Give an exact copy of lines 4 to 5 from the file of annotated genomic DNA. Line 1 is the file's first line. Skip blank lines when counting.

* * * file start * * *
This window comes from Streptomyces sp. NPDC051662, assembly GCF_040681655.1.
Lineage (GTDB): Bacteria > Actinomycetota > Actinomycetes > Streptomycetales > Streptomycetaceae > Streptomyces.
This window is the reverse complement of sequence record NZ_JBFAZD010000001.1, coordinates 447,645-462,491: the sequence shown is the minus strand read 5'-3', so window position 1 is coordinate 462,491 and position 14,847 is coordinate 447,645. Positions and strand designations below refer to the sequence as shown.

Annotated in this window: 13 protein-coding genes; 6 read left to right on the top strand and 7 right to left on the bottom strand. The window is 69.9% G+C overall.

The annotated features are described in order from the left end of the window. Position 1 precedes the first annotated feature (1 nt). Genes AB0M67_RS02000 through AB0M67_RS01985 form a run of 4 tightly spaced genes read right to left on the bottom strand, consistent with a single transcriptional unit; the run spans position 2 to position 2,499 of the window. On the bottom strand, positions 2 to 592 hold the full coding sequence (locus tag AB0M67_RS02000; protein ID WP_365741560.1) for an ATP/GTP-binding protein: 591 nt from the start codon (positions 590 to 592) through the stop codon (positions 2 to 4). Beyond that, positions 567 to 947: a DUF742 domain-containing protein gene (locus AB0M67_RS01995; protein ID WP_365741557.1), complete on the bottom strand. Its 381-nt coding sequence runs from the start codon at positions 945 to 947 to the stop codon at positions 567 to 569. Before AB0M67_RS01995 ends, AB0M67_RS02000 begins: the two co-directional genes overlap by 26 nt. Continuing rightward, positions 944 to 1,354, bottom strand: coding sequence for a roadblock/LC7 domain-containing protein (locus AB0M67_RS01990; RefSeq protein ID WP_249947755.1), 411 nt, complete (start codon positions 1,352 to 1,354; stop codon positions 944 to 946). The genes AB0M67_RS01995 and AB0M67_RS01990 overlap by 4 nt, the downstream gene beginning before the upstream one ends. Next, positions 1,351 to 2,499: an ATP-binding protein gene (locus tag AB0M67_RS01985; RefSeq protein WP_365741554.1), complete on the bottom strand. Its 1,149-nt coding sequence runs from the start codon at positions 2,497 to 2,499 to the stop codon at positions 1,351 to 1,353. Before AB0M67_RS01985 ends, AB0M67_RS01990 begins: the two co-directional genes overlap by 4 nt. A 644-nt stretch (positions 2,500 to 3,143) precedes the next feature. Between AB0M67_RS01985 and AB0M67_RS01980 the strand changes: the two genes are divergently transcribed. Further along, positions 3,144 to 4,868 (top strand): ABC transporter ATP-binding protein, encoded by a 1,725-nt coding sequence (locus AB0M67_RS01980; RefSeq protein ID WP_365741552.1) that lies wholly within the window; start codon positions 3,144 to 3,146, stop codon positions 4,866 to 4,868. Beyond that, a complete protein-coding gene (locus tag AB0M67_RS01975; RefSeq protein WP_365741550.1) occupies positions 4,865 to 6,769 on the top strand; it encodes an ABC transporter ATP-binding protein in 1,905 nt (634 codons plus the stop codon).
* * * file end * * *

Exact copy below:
Annotated in this window: 13 protein-coding genes; 6 read left to right on the top strand and 7 right to left on the bottom strand. The window is 69.9% G+C overall.

The annotated features are described in order from the left end of the window. Position 1 precedes the first annotated feature (1 nt). Genes AB0M67_RS02000 through AB0M67_RS01985 form a run of 4 tightly spaced genes read right to left on the bottom strand, consistent with a single transcriptional unit; the run spans position 2 to position 2,499 of the window. On the bottom strand, positions 2 to 592 hold the full coding sequence (locus tag AB0M67_RS02000; protein ID WP_365741560.1) for an ATP/GTP-binding protein: 591 nt from the start codon (positions 590 to 592) through the stop codon (positions 2 to 4). Beyond that, positions 567 to 947: a DUF742 domain-containing protein gene (locus AB0M67_RS01995; protein ID WP_365741557.1), complete on the bottom strand. Its 381-nt coding sequence runs from the start codon at positions 945 to 947 to the stop codon at positions 567 to 569. Before AB0M67_RS01995 ends, AB0M67_RS02000 begins: the two co-directional genes overlap by 26 nt. Continuing rightward, positions 944 to 1,354, bottom strand: coding sequence for a roadblock/LC7 domain-containing protein (locus AB0M67_RS01990; RefSeq protein ID WP_249947755.1), 411 nt, complete (start codon positions 1,352 to 1,354; stop codon positions 944 to 946). The genes AB0M67_RS01995 and AB0M67_RS01990 overlap by 4 nt, the downstream gene beginning before the upstream one ends. Next, positions 1,351 to 2,499: an ATP-binding protein gene (locus tag AB0M67_RS01985; RefSeq protein WP_365741554.1), complete on the bottom strand. Its 1,149-nt coding sequence runs from the start codon at positions 2,497 to 2,499 to the stop codon at positions 1,351 to 1,353. Before AB0M67_RS01985 ends, AB0M67_RS01990 begins: the two co-directional genes overlap by 4 nt. A 644-nt stretch (positions 2,500 to 3,143) precedes the next feature. Between AB0M67_RS01985 and AB0M67_RS01980 the strand changes: the two genes are divergently transcribed. Further along, positions 3,144 to 4,868 (top strand): ABC transporter ATP-binding protein, encoded by a 1,725-nt coding sequence (locus AB0M67_RS01980; RefSeq protein ID WP_365741552.1) that lies wholly within the window; start codon positions 3,144 to 3,146, stop codon positions 4,866 to 4,868. Beyond that, a complete protein-coding gene (locus tag AB0M67_RS01975; RefSeq protein WP_365741550.1) occupies positions 4,865 to 6,769 on the top strand; it encodes an ABC transporter ATP-binding protein in 1,905 nt (634 codons plus the stop codon).